A lot of investors may have given up hope on shares in Lloyds Banking Group (LSE: LLOY). After all, the banks shares were among the worst hit by the Brexit vote, and even the government is selling its stake at a loss. Yesterday, Lloyds said in a statement the government had reduced its stake in the bank by around 1 percentage point to below 7% this implies the government sold its latest 1% stake at a discount of around 18% from its 73.6p break-even price.
Despite this, I remain confident about the banks future prospects. Lloyds has made steady progress in improving its profitability and, most importantly, I think valuations are currently too cheap to ignore.
Fundamentals remain positive
Although underlying profits in the first nine months of 2016 fell by 4% to 6.1bn, it wasnt too disappointingbecause it was against a strong comparator from last year. In addition, Lloyds is still generating a very respectable underlying return on equity of 13.6%. Thats significantly above that of other big UK banks, and is all the more impressive given todays tougher regulatory environment and stricter capital requirements.
With net interest margins at 2.72% and a cost-to-income of 47.7%, Lloyds financial metrics are market-leading and theyre continuing to improve. The banks strong underlying performance is the direct result of its simple business model: to focus almost entirely on retail and commercial banking in the UK, and to leverage those synergies and benefits of scale to strengthen its market-leading position.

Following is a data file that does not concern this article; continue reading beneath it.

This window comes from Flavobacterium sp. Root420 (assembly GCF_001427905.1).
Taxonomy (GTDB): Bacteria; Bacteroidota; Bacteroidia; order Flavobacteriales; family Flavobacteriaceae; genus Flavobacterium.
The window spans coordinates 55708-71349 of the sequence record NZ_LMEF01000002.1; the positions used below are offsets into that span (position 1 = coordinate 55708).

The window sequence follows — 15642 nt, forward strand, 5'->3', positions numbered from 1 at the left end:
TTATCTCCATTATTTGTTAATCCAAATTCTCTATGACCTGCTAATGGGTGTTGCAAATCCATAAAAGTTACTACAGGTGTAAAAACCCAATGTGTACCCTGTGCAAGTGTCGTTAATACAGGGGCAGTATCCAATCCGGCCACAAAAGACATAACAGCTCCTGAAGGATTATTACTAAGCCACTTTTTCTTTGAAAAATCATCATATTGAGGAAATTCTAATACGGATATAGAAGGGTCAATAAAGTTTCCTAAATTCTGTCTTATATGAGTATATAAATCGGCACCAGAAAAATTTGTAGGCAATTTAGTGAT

Credit quality remains strong, and so far, there hasnt been a significant increase in loan losses from the banks portfolios. And even if the economy slows, I dont expect loan losses would get that bad. Thats because the banks lending standards have fundamentally changed following the financial crisis and it doesnt appear that bubbles have formed in the domestic credit markets.
That said, investing in Lloyds isnt without its risks. The bank does face some significant political and regulatory risks thatcould cause problems in the future. Although they seem largely forgotten, the legacy misconduct troubles hampering Lloyds profitability are still ongoing. In particular, PPI claims appear to be on the rise, meaning banks could face higher PPI provisions as the Financial Conduct Authority (FCA) delays its decision to set a deadline for claims.
There are also concerns thatLloyds may be facing intensifying competition. On Monday, investment bank Goldman Sachs said Lloyds is currently charging 50 basis points more than its peers in the mortgage market, which could see the bank forced to cut rates or else face the risk of losing its customers.
Nevertheless, Lloyds has a robust balance sheet and generates plenty of cash. This means it should have sufficient capacity to boost shareholder payouts in the future. The bank paid a special dividend of 0.5p a share this year, which brought total dividends for the 2015 financial year to 2.75p a share.
Looking forward, Cityanalysts expect the bank to pay 3.1p a share for this financial year, with a further increase of 0.55p a share for 2017. Based on these estimates, shares in Lloyds have an indicative forward dividend yield of 5.1% for 2016, and 6*% for 2017. On earnings, valuations are tempting too Lloyds is valued at 8.5 times its forecast earnings this year, and 9.3 times its 2017 expected earnings.
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Jack Tang hasa position in Lloyds Banking Group. The Motley Fool UK has no position in any of the shares mentioned. We Fools don’t all hold the same opinions, but we all believe that considering a diverse range of insights makes us better investors.